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And the Beat Goes On: 7-Eleven in Centerport?

The age-old adage says, “If at first you don’t succeed, try, try again.” But the owner of the former service station at the intersection of Route 25A and Little Neck Road, along with his potential 7-Eleven tenant, have created a more modern version. It goes something like . . . . . . .

If at first you don’t succeed; flaunt the law and throw attorneys at the problem!”

The controversial site has been the subject of ongoing Town of Huntington (TOH) litigation and neighborhood agitation, since 2011. Town records show that the property is owned by Harborfields Realty LLC but New York State corporation records are sketchy about who controls the company. It only lists Huntington lawyers Pezold, Smith, Hirschmann and Selvaggio, LLC as the firm’s designated attorneys. However, Huntington ZBA regulations require that a disclosure statement must be filed by a property owner when an Application is submitted and, if a corporation, by the principals of that entity. Examination of the relevant ZBA Application shows the signature of Brian Rathgeber and lists him as a “Member” of Harborfields Realty, LLC. The Amato Law Firm (Garden City) is representing Mr. Rathgeber in the proceedings.

August 9, 2015

August 9, 2015

VT staffers visited the controversial site on August 9 and documented neighborhood complaints that the property is being used to sell used cars. Although a permitted use of the property under its C-6 zoning, Town sources say that a permit must be obtained before the used car activity can commence.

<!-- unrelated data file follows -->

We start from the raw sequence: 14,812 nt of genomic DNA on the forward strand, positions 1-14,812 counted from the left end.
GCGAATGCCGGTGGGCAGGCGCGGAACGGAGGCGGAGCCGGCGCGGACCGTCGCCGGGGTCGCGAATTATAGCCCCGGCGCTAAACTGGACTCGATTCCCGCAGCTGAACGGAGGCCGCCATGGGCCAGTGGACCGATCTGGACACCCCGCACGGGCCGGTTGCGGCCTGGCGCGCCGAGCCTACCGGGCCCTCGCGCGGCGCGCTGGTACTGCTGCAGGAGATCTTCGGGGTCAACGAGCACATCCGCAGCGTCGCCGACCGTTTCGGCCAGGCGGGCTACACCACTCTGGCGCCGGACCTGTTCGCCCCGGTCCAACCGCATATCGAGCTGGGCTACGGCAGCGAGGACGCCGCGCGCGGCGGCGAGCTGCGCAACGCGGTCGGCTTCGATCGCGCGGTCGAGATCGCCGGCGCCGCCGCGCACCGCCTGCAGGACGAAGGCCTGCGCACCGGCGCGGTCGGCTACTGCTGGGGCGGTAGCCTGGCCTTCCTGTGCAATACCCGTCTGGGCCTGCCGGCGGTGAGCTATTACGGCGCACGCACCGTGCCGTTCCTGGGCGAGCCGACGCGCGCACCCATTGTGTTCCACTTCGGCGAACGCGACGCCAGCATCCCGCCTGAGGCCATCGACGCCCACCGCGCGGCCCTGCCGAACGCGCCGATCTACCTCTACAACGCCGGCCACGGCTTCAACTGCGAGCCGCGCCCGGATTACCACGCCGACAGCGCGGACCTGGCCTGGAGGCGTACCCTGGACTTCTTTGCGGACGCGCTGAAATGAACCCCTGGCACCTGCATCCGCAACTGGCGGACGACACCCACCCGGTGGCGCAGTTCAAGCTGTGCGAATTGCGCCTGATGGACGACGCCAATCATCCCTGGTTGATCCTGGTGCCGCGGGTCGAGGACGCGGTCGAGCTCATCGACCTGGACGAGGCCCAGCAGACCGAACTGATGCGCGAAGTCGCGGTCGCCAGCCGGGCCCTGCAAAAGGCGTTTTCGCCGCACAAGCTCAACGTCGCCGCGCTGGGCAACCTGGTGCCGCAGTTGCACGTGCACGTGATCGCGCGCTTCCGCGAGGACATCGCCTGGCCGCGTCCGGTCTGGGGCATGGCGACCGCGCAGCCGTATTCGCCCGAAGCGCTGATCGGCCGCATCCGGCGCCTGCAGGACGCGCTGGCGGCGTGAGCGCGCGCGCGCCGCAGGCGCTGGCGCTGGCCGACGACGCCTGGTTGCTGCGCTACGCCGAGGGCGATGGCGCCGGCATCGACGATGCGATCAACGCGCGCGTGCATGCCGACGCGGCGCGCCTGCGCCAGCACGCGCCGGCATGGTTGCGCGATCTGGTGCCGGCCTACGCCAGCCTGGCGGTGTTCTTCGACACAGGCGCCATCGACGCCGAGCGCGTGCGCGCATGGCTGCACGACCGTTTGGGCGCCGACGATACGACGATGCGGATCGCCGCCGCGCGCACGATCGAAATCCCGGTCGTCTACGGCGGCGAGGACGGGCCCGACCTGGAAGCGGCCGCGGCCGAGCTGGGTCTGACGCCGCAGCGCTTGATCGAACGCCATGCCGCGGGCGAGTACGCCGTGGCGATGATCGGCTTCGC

August 9, 2015

August 9, 2015

August 22, 2015

August 22, 2015

TOH sources tell us that they conducted a telephone interview with Mr. Rathgeber during the week of August 10, resulting in Mr. Rathgeber’s agreement to submit the necessary paperwork immediately. He also agreed to remove the 29 cars and 1 truck shown in our August 9 photos pending approval of his application. He asked for a “few days” to get the vehicles relocated. However, as of August 24 no permit had been requested and a court summons was issued by Code Compliance officers.

August 23, 2015

August 23, 2015

 

The VT team revisited the site on August 22 and 23. Our photos documented that 26 automobiles and 1 truck remained on the property. Interestingly, however, the makes, models and placement of the August 23 collection is different from the assortment displayed on August 9. Site surveillance also indicated what appeared to be vehicles being moved about on the lot by three adult males at 10:01PM on the evening of August 23.

The property’s location at 25A and Little Neck Road is likely to present significant incident response problems for Centerport Fire Department. It is less than 100 yards from their headquarters. Responding emergency vehicles must use both roadways for quick access to their service area.

Property owners on 25A say that the thoroughfare is a narrow, two lane, winding roadway choked with traffic during commuter-hours. They also comment that eastbound travelers are prohibited from turning north onto Little Neck Road by a large “No Left Turn” sign at the intersection. Since the entrance to the proposed 7-Eleven is only 20 feet beyond Little Neck Road, the turning restrictions would logically apply there as well. In spite of the restrictions, many eastbound drivers fail to observe the left turn limitations and veer hazardously toward oncoming traffic. According to sources, Suffolk County records indicate that 17 accidents were reported at the site between 2010 and 2013. Locals feel that the figure is sure to increase if the proposed plan is allowed to proceed.

Similarly, residents on Little Neck and Prospect Roads report that their streets frequently get jammed with beach-goers, Vanderbilt Museum visitors and parishioners on their way to Mass at Our Lady Queen of Martyrs Catholic Church. It is not uncommon to see southbound traffic backed-up on Prospect Road from Mill Dam to Little Neck Roads after Mass.